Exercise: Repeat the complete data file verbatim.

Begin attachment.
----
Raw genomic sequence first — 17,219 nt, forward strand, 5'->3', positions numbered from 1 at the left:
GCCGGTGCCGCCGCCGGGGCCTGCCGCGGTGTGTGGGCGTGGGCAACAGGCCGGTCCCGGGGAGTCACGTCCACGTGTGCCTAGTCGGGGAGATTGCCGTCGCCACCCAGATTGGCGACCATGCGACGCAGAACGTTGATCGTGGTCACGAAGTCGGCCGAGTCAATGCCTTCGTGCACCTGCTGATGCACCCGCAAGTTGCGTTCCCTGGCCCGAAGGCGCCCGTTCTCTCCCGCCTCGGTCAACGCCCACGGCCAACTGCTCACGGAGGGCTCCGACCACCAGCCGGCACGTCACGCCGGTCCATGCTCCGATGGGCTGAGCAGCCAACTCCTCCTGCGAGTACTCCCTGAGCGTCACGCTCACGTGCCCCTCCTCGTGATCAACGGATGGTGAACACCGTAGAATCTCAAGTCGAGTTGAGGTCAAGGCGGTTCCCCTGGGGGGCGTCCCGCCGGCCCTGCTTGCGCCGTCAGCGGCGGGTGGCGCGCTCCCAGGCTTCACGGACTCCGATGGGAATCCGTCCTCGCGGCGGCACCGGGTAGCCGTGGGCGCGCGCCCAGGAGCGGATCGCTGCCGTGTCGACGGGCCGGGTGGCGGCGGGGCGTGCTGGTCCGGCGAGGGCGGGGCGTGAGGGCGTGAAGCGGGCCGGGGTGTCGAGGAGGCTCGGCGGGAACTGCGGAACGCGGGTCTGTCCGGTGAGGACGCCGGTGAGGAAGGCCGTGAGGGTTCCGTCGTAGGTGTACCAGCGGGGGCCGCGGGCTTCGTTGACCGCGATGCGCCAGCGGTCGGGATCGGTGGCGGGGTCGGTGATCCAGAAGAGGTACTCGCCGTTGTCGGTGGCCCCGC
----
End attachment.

Raw genomic sequence first — 17,219 nt, forward strand, 5'->3', positions numbered from 1 at the left:
GCCGGTGCCGCCGCCGGGGCCTGCCGCGGTGTGTGGGCGTGGGCAACAGGCCGGTCCCGGGGAGTCACGTCCACGTGTGCCTAGTCGGGGAGATTGCCGTCGCCACCCAGATTGGCGACCATGCGACGCAGAACGTTGATCGTGGTCACGAAGTCGGCCGAGTCAATGCCTTCGTGCACCTGCTGATGCACCCGCAAGTTGCGTTCCCTGGCCCGAAGGCGCCCGTTCTCTCCCGCCTCGGTCAACGCCCACGGCCAACTGCTCACGGAGGGCTCCGACCACCAGCCGGCACGTCACGCCGGTCCATGCTCCGATGGGCTGAGCAGCCAACTCCTCCTGCGAGTACTCCCTGAGCGTCACGCTCACGTGCCCCTCCTCGTGATCAACGGATGGTGAACACCGTAGAATCTCAAGTCGAGTTGAGGTCAAGGCGGTTCCCCTGGGGGGCGTCCCGCCGGCCCTGCTTGCGCCGTCAGCGGCGGGTGGCGCGCTCCCAGGCTTCACGGACTCCGATGGGAATCCGTCCTCGCGGCGGCACCGGGTAGCCGTGGGCGCGCGCCCAGGAGCGGATCGCTGCCGTGTCGACGGGCCGGGTGGCGGCGGGGCGTGCTGGTCCGGCGAGGGCGGGGCGTGAGGGCGTGAAGCGGGCCGGGGTGTCGAGGAGGCTCGGCGGGAACTGCGGAACGCGGGTCTGTCCGGTGAGGACGCCGGTGAGGAAGGCCGTGAGGGTTCCGTCGTAGGTGTACCAGCGGGGGCCGCGGGCTTCGTTGACCGCGATGCGCCAGCGGTCGGGATCGGTGGCGGGGTCGGTGATCCAGAAGAGGTACTCGCCGTTGTCGGTGGCCCCGC